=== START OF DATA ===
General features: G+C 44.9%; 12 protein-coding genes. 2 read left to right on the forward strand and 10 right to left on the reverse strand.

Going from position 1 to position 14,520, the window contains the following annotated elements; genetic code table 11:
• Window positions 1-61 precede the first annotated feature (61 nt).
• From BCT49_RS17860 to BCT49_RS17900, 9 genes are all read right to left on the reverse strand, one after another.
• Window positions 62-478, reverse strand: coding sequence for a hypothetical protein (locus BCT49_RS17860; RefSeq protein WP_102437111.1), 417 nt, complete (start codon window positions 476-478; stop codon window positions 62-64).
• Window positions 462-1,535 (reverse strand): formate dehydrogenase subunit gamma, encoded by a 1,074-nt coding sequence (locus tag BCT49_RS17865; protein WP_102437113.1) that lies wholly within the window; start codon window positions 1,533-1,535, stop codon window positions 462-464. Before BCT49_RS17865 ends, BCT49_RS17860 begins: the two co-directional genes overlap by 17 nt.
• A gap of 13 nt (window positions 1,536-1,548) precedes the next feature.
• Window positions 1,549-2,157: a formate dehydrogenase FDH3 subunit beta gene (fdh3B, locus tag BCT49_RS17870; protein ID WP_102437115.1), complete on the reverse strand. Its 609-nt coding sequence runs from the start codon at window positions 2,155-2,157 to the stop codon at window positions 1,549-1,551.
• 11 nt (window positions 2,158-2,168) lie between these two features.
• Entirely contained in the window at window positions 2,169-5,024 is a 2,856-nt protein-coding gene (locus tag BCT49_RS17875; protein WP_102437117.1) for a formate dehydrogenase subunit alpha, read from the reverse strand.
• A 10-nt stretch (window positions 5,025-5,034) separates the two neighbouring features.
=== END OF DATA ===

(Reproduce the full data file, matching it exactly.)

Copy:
General features: G+C 44.9%; 12 protein-coding genes. 2 read left to right on the forward strand and 10 right to left on the reverse strand.

Going from position 1 to position 14,520, the window contains the following annotated elements; genetic code table 11:
• Window positions 1-61 precede the first annotated feature (61 nt).
• From BCT49_RS17860 to BCT49_RS17900, 9 genes are all read right to left on the reverse strand, one after another.
• Window positions 62-478, reverse strand: coding sequence for a hypothetical protein (locus BCT49_RS17860; RefSeq protein WP_102437111.1), 417 nt, complete (start codon window positions 476-478; stop codon window positions 62-64).
• Window positions 462-1,535 (reverse strand): formate dehydrogenase subunit gamma, encoded by a 1,074-nt coding sequence (locus tag BCT49_RS17865; protein WP_102437113.1) that lies wholly within the window; start codon window positions 1,533-1,535, stop codon window positions 462-464. Before BCT49_RS17865 ends, BCT49_RS17860 begins: the two co-directional genes overlap by 17 nt.
• A gap of 13 nt (window positions 1,536-1,548) precedes the next feature.
• Window positions 1,549-2,157: a formate dehydrogenase FDH3 subunit beta gene (fdh3B, locus tag BCT49_RS17870; protein ID WP_102437115.1), complete on the reverse strand. Its 609-nt coding sequence runs from the start codon at window positions 2,155-2,157 to the stop codon at window positions 1,549-1,551.
• 11 nt (window positions 2,158-2,168) lie between these two features.
• Entirely contained in the window at window positions 2,169-5,024 is a 2,856-nt protein-coding gene (locus tag BCT49_RS17875; protein WP_102437117.1) for a formate dehydrogenase subunit alpha, read from the reverse strand.
• A 10-nt stretch (window positions 5,025-5,034) separates the two neighbouring features.